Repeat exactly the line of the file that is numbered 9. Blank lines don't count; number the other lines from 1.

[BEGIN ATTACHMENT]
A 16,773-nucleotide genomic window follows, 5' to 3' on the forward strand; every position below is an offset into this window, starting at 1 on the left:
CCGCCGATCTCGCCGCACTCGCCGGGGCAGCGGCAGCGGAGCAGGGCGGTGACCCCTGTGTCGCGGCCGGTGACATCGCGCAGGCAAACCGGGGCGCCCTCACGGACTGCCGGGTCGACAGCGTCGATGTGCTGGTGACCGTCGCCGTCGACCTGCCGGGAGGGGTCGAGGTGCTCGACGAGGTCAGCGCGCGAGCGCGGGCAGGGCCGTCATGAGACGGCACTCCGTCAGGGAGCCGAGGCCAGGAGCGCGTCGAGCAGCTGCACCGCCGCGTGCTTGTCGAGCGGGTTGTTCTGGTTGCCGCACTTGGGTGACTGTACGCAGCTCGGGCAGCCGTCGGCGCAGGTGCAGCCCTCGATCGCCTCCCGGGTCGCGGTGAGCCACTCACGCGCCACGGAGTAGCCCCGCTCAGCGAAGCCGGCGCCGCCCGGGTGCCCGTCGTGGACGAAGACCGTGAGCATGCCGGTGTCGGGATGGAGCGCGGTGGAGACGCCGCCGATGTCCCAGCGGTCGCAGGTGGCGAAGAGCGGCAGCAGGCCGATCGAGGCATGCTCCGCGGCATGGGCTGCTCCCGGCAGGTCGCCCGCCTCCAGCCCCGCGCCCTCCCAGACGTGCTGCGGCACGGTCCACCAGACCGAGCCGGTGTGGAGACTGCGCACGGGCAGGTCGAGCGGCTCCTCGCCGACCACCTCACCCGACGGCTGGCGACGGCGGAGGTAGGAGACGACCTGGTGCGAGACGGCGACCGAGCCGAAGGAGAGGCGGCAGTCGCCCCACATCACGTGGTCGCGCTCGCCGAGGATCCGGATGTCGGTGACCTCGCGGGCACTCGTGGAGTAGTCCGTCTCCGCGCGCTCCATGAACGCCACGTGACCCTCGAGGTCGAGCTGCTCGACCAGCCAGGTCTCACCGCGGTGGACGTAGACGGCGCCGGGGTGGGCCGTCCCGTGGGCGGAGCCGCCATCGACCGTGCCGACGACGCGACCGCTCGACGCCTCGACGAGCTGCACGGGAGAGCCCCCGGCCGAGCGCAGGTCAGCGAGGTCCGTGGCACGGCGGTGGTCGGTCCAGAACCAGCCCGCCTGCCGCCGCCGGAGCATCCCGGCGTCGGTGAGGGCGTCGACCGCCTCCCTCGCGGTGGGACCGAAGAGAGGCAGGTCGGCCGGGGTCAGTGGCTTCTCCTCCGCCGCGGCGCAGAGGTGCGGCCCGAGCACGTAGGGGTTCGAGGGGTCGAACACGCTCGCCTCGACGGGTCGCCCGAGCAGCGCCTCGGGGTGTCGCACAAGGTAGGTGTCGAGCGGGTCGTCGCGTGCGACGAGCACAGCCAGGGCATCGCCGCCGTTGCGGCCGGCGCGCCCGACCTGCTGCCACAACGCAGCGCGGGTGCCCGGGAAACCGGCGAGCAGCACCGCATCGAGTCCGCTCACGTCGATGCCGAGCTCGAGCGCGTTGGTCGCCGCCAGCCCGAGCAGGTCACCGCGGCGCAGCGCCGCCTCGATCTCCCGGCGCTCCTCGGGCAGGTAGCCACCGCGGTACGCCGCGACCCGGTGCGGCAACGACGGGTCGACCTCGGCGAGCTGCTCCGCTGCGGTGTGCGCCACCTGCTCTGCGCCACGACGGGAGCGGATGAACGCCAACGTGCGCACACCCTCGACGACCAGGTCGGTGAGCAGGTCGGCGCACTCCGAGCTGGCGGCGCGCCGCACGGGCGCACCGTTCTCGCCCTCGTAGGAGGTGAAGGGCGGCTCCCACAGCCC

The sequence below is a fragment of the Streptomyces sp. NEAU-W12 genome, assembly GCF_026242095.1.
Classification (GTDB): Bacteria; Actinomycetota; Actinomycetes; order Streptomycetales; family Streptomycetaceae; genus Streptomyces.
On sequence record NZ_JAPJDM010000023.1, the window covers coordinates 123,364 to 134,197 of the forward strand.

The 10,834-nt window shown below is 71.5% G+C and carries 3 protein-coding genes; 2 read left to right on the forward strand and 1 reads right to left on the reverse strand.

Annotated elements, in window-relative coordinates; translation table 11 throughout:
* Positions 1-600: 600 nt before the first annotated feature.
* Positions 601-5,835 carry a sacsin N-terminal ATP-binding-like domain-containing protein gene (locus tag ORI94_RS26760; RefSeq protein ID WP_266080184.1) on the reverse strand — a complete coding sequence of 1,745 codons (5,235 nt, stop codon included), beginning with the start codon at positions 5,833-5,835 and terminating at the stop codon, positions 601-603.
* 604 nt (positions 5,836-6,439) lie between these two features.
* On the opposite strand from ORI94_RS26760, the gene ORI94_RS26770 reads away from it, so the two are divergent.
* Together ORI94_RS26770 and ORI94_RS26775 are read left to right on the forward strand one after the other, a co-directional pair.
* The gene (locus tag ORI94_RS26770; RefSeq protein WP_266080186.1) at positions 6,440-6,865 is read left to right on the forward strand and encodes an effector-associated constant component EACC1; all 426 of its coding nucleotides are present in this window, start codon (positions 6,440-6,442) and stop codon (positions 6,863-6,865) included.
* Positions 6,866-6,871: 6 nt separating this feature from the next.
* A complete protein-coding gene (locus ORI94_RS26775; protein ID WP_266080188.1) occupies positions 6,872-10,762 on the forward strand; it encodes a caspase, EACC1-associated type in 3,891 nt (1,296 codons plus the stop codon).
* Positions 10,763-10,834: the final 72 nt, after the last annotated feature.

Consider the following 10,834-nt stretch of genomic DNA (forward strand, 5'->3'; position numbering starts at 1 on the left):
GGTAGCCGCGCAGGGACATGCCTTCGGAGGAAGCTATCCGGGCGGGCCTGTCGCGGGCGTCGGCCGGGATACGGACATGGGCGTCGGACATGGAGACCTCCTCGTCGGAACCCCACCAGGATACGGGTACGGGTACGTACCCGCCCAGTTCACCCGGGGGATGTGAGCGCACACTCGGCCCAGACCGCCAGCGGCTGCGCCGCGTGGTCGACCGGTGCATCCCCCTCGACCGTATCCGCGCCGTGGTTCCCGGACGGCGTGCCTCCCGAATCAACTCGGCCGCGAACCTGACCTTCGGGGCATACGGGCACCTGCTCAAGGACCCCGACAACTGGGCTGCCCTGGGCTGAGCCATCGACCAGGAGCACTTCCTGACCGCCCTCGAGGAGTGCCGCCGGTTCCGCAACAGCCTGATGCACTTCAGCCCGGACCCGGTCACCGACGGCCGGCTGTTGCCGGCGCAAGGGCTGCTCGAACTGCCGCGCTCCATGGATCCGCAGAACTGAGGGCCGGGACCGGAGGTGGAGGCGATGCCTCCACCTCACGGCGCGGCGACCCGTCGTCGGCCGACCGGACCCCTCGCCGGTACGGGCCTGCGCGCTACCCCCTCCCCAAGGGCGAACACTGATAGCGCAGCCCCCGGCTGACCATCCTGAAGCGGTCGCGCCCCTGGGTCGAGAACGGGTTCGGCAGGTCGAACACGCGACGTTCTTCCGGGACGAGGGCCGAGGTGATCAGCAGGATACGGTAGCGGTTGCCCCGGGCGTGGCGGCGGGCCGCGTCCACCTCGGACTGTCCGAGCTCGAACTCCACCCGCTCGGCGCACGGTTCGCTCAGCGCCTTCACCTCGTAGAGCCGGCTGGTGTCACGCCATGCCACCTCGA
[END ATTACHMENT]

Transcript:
* Positions 601-5,835 carry a sacsin N-terminal ATP-binding-like domain-containing protein gene (locus tag ORI94_RS26760; RefSeq protein ID WP_266080184.1) on the reverse strand — a complete coding sequence of 1,745 codons (5,235 nt, stop codon included), beginning with the start codon at positions 5,833-5,835 and terminating at the stop codon, positions 601-603.